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8 Simple Ideas For Bringing Self-Care Home

The impact of space and environment on our wellbeing has become undeniable, so how do we weave elements of self-care into the fabric of our homes? From creating room for self-expression to making small changes for big rewards, we asked four design experts to share their recommendations and personal self-care spins for uplifting interiors. By KATIE BERRINGTON

Lifestyle

First, establish what makes you feel relaxed

“In order to create a home that caters to your wellbeing, it’s important to consider how you like to relax,” says Sophie Ashby, founder of Studio Ashby. “Is it by cooking, taking a long bath, reading on the sofa or entertaining friends? Once you’ve established that, design your space around it.” For Ashby, a key element within her home is “to be surrounded by lots of beautiful books so I can deep-dive into another world to help disconnect and engage my imagination in a way other than with work.”

It’s unlikely that the entirety of your home can be taken over by your most relaxing pursuits, so try to dedicate a particular spot to calming activities. “Carve out a relaxation spot,” suggests Courtney McLeod of New York design studio Right Meets Left. “For me, it’s a comfy chair where I like to curl up with a book and a glass of wine. I never work or do anything stressful in that spot… It can be anywhere in your home – perhaps baking relaxes you, so it’s a spot in the kitchen with all your supplies and recipe books; or it’s the place where you love to knit and listen to music.”

Sophie Ashby recommends upgrading small details to improve your space – for example, by always keeping fresh flowers around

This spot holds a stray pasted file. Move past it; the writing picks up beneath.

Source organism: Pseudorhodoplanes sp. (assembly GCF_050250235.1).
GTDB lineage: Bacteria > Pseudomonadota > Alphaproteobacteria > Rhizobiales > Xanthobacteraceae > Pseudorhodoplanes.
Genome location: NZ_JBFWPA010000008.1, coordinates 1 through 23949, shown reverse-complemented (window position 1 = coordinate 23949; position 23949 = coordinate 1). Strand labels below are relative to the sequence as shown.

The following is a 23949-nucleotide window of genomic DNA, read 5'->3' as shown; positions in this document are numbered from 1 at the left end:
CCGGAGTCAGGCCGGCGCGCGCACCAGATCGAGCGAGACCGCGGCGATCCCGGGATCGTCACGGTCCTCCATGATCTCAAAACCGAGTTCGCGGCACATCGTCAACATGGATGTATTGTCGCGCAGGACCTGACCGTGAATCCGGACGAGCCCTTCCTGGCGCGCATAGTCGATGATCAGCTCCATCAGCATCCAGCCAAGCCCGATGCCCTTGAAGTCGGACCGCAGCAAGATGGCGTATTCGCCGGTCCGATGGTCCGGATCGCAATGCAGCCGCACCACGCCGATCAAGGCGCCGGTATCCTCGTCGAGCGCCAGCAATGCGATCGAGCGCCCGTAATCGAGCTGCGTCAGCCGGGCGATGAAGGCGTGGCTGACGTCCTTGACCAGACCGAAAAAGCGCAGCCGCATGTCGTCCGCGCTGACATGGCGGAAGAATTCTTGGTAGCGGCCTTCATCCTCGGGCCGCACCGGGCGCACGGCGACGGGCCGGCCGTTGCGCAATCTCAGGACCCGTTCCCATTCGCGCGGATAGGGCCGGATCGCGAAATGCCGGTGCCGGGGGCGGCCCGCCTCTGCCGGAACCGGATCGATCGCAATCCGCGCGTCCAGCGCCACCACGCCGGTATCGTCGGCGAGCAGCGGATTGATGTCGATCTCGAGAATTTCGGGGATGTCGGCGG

Recognize the restorative power of homemaking

Michelle Ogundehin, author of Happy Inside: How to Harness the Power of Home for Health and Happiness, identifies just how essential our homes are to wellbeing. “[Your surroundings] impact every fiber of your being: your ability to focus and concentrate, your ability to relax and reboot, even your ability to sleep. And these are the bedrocks of wellbeing,” she says.

“At the end of the day, it’s a lot harder to make healthy food in a hectic kitchen, meditate in a space that’s dark, drab or messy or work in an office that’s overcrowded or noisy. Happy Inside is my call to arms, my declaration that environment matters in pursuit of wellbeing. And that homemaking isn’t fickle – it’s fundamental to good health and happiness.”

I’ve found that certain things – little changes to upgrade the ordinary – are important to me: treating myself to fresh, seasonal flowers on the kitchen table, enjoying but also taking care of lots of plants…
Sophie Ashby, founder of Studio Ashby

Start with the small touches

It’s easy to assume that a total overhaul is necessary to elevate the level of tranquillity in your home, but there are plenty of quick ways to make a difference, shares Ashby. “I’ve found that certain things – little changes to upgrade the ordinary – are important to me: treating myself to fresh, seasonal flowers on the kitchen table, enjoying but also taking care of lots of plants, sleeping in crisp linens and making sure my daily rituals, like the morning cup of coffee, are done right.”

She suggests that a really simple solution is to replace bedsheets with white, high-thread-count ones for an “instantly rejuvenating” update.For those with the time, resources and inclination, “making all lighting dimmable changes the mood of a space and can create a more relaxing and inviting home”.

Stay true to your style